Court to hear college dispute

Opponents say campus of Sojourner-Douglass is not acceptable for site

Racially charged argument

Suit claims 5.7-acre tract is for county schools' use

April 18, 2004|By Childs Walker | Childs Walker,SUN STAFF

The battle over Sojourner-Douglass College's plans to build a campus in Edgewater could come to an end next month, when a Circuit Court judge is scheduled to hear opponents' arguments that the project would violate a covenant governing use of the 5.7-acre parcel.

The dispute over the campus has been racially charged, with some who support the college saying Edgewater residents don't want a historically black institution as their neighbor.

But opponents say they're simply trying to make sure the land is used as intended in the covenant, signed in 1988 by the original land owner and several community associations. The court hearing is scheduled for May 21.

"It's a pretty straightforward issue of whether this proposed use falls within the covenant," said Joseph Devlin, the Annapolis attorney who is representing opponents of the college.

The lawsuit, filed by the London Towne Property Owners' Association and Edgewater resident John Yannone, says that several community associations and the original property owner agreed that the land would remain undeveloped or be used by the county Board of Education for an unspecified purpose. That agreement was part of a series of covenants designed to govern the land in and around the vast South River Colony development.

Of the racial tensions, Devlin said, "It's really been a non-issue in terms of our litigation."

College officials also have played down the race issue. But Carl O. Snowden, an aide to County Executive Janet S. Owens and a civil rights activist, said resistance to the college has to be viewed in the context of past racist incidents in southern Anne Arundel.

"Because of that history, I think many of the supporters of the college see this not as a land-use issue but [as] one of race," Snowden said. "But I think the college has been able to overcome that simply by following the law as required."

College officials say the dispute has not lessened their desire to move to the area.

"Certainly, we want to be there," said Charlestine Fairley, director of Sojourner-Douglass' Annapolis campus. "It's a great location, and it meets our needs."

Named for abolitionists Sojourner Truth and Frederick Douglass, the Baltimore-based school hopes to move its Annapolis satellite campus out of leased space on Old Solomons Island Road and into a new 16,000- square-foot building at the busy intersection of Routes 2 and 214.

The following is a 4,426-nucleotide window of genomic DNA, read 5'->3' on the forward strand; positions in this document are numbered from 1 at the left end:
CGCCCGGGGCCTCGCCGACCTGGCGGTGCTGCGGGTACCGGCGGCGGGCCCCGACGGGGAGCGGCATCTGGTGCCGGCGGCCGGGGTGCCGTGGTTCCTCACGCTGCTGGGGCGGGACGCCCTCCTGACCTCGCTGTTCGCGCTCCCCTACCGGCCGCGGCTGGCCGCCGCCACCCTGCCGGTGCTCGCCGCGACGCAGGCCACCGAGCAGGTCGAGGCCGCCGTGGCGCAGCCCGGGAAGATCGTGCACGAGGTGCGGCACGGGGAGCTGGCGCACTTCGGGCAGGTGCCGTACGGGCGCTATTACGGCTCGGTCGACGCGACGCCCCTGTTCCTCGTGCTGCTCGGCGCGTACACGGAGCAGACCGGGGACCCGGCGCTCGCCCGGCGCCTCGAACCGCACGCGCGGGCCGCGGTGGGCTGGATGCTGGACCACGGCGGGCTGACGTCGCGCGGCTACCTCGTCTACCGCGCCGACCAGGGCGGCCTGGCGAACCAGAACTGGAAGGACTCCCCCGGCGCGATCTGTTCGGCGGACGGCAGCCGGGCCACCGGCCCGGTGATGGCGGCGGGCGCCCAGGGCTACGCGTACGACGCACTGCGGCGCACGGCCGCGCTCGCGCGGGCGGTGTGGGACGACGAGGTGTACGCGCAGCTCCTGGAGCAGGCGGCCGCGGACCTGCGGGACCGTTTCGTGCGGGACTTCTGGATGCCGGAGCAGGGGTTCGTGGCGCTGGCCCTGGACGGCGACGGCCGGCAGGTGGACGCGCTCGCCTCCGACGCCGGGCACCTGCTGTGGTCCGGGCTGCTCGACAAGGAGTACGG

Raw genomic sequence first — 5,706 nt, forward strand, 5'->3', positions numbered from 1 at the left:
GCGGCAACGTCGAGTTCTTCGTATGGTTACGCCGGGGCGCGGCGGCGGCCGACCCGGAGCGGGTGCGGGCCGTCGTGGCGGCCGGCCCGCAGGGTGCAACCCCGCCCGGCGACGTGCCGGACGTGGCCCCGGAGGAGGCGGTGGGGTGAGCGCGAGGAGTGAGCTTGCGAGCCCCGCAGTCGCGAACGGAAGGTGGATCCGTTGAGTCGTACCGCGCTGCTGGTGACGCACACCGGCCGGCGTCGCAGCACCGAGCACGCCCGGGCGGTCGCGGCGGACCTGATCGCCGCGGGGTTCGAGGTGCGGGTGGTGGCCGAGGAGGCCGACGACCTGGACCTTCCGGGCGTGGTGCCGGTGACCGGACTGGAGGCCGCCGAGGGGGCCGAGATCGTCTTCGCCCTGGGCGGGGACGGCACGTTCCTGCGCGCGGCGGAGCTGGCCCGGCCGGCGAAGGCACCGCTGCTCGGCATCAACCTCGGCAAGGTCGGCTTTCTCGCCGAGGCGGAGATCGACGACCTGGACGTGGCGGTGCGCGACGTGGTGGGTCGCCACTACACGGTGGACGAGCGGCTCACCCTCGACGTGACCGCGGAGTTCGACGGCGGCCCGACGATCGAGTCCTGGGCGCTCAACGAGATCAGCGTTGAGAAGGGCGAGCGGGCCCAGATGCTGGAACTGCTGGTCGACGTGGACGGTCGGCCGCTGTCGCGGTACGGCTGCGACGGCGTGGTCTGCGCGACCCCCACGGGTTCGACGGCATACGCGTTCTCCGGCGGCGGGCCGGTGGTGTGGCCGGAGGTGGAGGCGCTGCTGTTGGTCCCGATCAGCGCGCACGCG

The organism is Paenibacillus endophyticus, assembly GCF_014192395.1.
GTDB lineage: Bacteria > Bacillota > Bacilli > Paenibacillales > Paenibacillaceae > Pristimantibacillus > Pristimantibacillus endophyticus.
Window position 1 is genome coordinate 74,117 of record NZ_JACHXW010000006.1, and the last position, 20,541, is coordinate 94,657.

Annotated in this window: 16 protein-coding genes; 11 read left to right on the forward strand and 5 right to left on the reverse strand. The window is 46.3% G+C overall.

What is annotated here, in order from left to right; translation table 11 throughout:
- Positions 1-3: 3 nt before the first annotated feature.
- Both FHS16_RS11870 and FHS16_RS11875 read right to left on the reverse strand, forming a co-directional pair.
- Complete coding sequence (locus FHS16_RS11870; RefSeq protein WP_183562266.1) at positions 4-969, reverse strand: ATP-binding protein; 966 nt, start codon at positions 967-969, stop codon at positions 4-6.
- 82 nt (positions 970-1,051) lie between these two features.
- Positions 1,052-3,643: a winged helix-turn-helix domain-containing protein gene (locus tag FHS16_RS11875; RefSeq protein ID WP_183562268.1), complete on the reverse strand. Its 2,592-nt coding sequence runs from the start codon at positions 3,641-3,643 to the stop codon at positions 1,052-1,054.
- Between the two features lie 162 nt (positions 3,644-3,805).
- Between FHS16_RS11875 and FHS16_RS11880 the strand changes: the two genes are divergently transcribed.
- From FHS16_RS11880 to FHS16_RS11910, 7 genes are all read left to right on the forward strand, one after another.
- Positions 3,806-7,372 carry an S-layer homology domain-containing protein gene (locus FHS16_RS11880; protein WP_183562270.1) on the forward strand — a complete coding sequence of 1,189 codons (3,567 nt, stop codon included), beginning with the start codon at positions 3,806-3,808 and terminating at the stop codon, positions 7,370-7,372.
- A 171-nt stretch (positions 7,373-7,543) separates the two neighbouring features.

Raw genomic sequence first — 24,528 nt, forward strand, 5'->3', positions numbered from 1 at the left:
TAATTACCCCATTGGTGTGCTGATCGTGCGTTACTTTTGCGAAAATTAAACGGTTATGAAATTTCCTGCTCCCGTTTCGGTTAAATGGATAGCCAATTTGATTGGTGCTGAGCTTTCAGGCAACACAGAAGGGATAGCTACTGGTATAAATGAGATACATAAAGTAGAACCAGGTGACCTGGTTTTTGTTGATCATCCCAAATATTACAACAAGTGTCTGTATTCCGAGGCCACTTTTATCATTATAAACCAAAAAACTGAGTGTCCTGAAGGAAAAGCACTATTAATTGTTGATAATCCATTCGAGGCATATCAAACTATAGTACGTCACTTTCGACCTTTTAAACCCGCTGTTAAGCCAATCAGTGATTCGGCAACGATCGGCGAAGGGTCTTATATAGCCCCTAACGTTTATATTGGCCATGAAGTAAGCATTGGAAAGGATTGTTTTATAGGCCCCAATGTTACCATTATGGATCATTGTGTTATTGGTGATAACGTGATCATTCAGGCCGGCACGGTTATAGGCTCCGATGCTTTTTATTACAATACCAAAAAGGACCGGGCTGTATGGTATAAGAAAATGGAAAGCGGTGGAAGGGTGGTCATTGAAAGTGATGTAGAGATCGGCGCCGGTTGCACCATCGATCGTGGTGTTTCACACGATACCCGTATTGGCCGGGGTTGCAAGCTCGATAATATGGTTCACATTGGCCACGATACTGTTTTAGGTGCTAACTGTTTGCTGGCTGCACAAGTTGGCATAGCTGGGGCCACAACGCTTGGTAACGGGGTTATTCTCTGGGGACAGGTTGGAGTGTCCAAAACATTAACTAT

The private college, with four branches in Maryland and one in the Bahamas, has outgrown its Annapolis location. When it came to the area in 1993, it had 10 students. Now it has about 200.

The school's curriculum focuses on management skills and community development, with classes offered to adults on evenings and weekends. The average student age is about 35, and most are returning to earn a bachelor's degree they never completed.

Fairley said the school picked the south Arundel site because the land was cheaper than in Annapolis. It was designated for educational use by the covenant, and it is owned by the college's current Annapolis landlord, Tom Schubert. The school would construct a 12-classroom, single-story building with about 100 parking spots.

The college held a ceremonial groundbreaking in December 2002, launched a $5 million capital campaign to pay for the expansion and secured the county permits it needs to move forward. But what had been a smooth process grew rough last year when residents raised concerns about the project on several fronts.

Some complained of potential traffic problems, an issue that was scheduled to go before the county Board of Appeals last month, but both sides compromised and the appeal was dropped.

Others said the land was intended to be used only by the Board of Education. College officials negotiated an agreement with the board that would allow the campus to be used for high-school tutoring and outreach programs during the day.

But that agreement produced more complaints from neighbors who said they did not want troubled students funneled through the facility. A flier circulated in the neighborhood warned that 83 percent of students at another county alternative school had criminal records.

Snowden said questions about racism have been fueled by a history of incidents in the Edgewater area.

In 2000, then-schools Superintendent Carol S. Parham, who is black, received a death threat that was laced with racial epithets. The letter-writer objected to Parham's plan to send children from the Mayo area of Edgewater to predominantly black Annapolis Middle School while the Edgewater school was being fixed.

In 2001, an African-American couple backed out of purchasing a home in the London Towne area of Edgewater after they found racist graffiti on the home.

Last year, racist graffiti was painted on a stairwell at South River High, the high school that serves the area.

Fairley said Sojourner-Douglass has never faced such resistance when moving into other Maryland communities. She said she expected to be moved into the new building by now.

"We certainly need to be there," she said. "I had no idea we would be involved in this sort of entanglement."

"I believe these issues will become moot shortly after the college is built, because people will find that the college is a good neighbor," Snowden said.

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